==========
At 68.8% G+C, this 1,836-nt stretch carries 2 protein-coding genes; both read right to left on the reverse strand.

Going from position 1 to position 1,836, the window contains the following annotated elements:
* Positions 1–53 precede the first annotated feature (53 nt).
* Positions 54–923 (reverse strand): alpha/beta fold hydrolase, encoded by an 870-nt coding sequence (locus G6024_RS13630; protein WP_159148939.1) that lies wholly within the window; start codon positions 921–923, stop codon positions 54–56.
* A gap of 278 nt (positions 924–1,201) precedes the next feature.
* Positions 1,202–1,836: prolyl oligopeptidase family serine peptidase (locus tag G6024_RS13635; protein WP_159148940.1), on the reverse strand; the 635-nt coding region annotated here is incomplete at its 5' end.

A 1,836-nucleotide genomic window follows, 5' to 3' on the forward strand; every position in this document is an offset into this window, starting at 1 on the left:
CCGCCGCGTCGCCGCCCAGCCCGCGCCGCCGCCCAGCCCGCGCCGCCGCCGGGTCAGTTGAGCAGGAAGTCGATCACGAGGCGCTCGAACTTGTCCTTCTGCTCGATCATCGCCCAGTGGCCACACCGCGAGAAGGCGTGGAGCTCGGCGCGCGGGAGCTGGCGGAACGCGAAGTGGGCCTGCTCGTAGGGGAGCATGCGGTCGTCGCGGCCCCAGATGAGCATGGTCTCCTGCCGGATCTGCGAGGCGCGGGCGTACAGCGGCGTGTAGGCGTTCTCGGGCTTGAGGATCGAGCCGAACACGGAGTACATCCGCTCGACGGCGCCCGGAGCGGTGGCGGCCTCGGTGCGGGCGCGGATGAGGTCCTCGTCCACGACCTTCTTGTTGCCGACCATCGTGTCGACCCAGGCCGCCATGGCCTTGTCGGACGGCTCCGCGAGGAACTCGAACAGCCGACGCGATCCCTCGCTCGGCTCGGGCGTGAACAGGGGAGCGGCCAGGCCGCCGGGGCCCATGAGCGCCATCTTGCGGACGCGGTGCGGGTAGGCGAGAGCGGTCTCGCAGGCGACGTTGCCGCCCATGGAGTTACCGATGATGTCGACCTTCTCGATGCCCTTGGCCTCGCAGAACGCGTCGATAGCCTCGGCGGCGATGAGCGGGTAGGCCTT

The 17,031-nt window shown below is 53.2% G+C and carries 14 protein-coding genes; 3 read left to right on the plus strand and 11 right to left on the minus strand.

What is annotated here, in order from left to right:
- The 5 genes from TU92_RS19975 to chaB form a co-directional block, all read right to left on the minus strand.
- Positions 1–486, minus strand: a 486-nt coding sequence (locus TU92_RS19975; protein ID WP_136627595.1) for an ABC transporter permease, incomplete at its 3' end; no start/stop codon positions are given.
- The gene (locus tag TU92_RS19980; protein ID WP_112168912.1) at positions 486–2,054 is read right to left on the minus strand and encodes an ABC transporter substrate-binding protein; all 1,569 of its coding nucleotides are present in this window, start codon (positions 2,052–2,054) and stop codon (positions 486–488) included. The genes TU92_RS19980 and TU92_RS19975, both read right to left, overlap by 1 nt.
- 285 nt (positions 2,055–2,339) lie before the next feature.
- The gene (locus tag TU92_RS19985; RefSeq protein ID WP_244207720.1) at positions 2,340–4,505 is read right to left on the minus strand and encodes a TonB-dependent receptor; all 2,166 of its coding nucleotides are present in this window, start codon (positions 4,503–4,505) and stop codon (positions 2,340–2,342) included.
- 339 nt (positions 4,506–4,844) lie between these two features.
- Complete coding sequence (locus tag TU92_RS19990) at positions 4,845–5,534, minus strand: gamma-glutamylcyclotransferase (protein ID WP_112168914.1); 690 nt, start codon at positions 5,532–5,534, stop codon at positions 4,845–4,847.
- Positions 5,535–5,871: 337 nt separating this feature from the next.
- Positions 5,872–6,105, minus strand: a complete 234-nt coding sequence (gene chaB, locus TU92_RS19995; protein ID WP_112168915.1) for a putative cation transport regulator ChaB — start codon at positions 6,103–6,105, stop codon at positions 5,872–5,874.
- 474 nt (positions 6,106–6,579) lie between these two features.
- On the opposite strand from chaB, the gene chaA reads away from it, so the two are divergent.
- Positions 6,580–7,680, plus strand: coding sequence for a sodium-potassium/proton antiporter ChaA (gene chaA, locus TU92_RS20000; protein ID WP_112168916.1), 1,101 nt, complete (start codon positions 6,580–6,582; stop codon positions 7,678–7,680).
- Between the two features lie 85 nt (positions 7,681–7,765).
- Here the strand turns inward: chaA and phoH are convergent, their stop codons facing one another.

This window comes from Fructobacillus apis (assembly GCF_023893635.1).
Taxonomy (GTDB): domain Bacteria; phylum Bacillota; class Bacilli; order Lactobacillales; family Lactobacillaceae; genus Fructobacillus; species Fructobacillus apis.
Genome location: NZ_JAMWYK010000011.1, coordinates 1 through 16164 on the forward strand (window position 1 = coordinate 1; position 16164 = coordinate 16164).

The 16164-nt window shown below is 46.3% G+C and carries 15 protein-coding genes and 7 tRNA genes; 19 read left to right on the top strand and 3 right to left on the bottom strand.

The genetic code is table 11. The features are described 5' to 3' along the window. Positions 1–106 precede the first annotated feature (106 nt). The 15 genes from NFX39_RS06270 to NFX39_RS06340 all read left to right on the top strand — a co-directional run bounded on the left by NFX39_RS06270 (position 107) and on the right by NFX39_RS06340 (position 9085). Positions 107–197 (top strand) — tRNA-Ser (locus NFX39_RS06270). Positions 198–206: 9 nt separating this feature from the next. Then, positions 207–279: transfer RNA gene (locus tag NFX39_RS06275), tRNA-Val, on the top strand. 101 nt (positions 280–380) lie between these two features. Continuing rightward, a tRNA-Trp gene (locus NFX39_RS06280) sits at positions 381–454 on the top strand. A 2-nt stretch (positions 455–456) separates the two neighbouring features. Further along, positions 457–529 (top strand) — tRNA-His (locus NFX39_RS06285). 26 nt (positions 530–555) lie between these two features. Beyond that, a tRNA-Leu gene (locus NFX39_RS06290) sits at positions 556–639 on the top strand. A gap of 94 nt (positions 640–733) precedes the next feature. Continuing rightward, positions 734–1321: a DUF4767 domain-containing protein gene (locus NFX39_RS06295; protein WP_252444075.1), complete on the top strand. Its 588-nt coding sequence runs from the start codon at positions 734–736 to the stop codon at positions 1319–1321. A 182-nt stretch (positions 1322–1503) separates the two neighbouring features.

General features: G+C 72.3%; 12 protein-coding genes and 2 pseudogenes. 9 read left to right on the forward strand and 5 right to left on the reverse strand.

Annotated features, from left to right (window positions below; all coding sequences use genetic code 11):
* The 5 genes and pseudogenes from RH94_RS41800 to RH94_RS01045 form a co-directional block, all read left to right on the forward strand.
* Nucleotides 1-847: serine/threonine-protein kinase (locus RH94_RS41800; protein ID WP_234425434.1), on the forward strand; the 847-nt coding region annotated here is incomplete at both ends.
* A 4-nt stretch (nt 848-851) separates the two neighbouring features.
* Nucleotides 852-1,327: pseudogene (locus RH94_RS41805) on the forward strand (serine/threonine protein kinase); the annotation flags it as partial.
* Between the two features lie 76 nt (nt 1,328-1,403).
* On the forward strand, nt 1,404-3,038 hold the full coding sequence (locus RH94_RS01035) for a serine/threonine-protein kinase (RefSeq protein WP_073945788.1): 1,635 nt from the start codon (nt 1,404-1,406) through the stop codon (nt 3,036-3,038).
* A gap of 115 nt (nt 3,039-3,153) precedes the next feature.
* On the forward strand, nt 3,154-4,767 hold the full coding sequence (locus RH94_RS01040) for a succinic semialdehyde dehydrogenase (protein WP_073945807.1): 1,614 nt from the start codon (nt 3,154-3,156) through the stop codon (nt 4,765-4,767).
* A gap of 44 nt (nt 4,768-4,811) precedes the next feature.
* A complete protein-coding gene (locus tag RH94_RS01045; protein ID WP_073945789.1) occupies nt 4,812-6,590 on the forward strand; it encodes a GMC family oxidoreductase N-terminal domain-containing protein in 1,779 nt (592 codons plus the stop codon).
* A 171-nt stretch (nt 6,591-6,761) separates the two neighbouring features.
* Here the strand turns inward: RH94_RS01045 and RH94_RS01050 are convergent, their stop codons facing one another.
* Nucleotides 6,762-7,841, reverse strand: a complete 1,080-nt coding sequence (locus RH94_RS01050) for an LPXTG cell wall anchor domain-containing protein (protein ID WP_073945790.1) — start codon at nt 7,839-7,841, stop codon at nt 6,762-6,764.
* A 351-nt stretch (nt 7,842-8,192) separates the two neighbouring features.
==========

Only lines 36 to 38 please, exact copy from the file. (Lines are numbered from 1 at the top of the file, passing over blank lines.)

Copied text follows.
* Between the two features lie 76 nt (nt 1,328-1,403).
* On the forward strand, nt 1,404-3,038 hold the full coding sequence (locus RH94_RS01035) for a serine/threonine-protein kinase (RefSeq protein WP_073945788.1): 1,635 nt from the start codon (nt 1,404-1,406) through the stop codon (nt 3,036-3,038).
* A gap of 115 nt (nt 3,039-3,153) precedes the next feature.